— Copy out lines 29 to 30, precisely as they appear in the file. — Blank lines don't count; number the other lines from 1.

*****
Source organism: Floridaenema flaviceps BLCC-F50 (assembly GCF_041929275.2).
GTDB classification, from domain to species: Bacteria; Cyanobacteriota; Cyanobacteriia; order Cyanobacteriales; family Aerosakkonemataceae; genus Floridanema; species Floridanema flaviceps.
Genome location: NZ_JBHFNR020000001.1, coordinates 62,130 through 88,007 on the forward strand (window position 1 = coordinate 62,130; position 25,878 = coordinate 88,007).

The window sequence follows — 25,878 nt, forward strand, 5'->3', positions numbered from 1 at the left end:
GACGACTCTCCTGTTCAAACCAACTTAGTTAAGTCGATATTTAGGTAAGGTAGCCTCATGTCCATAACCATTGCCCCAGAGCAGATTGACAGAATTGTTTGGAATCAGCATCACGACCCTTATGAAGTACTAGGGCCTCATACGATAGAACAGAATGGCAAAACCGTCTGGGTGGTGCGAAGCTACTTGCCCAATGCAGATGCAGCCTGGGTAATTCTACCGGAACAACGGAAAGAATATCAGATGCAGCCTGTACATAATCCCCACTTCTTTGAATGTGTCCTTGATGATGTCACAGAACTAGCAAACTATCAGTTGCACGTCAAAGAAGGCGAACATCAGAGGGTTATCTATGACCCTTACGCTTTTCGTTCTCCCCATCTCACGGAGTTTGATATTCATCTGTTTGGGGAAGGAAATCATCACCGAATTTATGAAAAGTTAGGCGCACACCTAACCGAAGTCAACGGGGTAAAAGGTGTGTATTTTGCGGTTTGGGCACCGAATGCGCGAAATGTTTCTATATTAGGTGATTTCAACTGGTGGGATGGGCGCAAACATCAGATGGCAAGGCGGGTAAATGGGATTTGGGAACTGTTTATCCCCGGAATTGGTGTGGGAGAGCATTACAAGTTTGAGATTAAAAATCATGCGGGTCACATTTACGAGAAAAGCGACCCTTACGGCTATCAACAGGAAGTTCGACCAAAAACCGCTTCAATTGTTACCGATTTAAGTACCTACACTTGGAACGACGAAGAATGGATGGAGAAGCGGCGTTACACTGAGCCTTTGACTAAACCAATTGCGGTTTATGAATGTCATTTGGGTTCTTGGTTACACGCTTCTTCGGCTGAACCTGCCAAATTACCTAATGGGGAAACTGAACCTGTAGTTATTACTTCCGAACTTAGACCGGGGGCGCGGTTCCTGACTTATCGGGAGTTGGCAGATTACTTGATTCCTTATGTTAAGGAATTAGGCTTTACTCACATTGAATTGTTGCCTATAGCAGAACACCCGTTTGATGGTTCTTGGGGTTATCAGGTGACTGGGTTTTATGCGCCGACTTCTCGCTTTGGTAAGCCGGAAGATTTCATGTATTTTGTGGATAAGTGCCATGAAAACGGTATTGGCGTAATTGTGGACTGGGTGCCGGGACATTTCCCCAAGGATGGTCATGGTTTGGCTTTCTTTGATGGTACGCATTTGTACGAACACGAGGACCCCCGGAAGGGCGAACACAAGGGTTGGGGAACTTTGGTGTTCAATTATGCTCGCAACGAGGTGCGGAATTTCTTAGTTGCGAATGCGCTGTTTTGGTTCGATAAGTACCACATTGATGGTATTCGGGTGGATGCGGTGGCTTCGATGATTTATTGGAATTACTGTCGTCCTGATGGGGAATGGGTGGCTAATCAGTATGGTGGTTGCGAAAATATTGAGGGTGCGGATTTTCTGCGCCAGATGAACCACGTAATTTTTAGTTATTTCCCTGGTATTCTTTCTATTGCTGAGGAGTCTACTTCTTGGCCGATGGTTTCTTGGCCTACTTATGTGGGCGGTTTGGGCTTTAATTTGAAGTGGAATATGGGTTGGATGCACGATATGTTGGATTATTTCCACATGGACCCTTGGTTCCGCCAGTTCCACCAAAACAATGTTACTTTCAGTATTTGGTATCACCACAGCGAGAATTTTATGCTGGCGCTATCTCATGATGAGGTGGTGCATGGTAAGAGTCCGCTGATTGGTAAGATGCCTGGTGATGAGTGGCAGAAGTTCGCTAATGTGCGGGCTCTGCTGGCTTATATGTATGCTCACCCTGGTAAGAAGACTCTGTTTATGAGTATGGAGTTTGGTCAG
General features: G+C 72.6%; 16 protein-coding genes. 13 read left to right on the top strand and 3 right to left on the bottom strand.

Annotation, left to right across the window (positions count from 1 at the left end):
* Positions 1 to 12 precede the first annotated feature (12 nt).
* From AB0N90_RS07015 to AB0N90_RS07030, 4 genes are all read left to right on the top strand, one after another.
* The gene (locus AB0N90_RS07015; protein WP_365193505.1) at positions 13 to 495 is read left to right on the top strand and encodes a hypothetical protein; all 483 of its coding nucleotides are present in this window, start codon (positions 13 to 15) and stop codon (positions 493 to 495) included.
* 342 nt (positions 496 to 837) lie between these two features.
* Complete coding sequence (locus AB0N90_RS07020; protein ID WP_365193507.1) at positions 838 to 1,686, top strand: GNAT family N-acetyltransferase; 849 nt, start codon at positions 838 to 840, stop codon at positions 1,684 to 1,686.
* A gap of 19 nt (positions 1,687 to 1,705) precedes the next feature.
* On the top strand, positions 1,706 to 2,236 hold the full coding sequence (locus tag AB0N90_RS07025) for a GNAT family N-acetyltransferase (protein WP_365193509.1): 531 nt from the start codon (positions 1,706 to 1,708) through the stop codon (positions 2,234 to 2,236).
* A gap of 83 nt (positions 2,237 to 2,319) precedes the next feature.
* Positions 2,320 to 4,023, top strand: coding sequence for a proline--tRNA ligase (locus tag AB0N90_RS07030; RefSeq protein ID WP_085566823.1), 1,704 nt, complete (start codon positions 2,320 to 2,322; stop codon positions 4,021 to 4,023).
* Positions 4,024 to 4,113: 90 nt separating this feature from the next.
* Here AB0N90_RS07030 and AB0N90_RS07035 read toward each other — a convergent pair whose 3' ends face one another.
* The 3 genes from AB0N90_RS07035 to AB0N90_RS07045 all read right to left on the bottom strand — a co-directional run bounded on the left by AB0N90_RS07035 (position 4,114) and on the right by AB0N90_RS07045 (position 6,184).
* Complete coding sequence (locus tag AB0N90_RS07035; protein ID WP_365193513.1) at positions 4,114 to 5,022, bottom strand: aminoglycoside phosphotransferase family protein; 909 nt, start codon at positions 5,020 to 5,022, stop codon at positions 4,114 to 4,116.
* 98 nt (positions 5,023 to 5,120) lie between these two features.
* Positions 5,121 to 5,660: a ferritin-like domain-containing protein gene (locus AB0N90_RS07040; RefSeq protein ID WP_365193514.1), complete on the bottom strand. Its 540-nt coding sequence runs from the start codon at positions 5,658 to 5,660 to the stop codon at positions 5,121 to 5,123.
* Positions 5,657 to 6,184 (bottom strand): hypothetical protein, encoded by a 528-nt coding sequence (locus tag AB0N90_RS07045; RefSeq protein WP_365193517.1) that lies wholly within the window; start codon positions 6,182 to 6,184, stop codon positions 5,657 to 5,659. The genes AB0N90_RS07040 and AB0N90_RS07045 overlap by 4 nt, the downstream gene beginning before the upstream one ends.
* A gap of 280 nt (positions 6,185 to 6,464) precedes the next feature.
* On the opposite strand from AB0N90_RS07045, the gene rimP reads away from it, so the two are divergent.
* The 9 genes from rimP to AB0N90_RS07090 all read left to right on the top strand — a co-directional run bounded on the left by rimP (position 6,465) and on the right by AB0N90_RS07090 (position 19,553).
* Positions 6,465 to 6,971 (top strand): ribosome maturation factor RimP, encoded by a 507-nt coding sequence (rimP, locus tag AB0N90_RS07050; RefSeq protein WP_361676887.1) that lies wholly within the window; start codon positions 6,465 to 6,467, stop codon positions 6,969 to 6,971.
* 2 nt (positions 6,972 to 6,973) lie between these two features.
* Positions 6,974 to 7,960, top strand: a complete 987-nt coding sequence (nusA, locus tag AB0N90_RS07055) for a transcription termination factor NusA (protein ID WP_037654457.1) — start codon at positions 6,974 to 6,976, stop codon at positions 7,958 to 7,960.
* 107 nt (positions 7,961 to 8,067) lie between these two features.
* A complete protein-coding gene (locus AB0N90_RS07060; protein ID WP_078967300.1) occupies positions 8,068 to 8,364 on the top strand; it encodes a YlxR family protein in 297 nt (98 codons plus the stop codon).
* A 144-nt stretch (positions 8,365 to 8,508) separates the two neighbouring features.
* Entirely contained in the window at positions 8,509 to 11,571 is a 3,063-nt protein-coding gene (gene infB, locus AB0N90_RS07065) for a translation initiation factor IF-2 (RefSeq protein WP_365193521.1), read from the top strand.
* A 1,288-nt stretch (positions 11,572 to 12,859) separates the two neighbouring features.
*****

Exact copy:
* Positions 6,974 to 7,960, top strand: a complete 987-nt coding sequence (nusA, locus tag AB0N90_RS07055) for a transcription termination factor NusA (protein ID WP_037654457.1) — start codon at positions 6,974 to 6,976, stop codon at positions 7,958 to 7,960.
* 107 nt (positions 7,961 to 8,067) lie between these two features.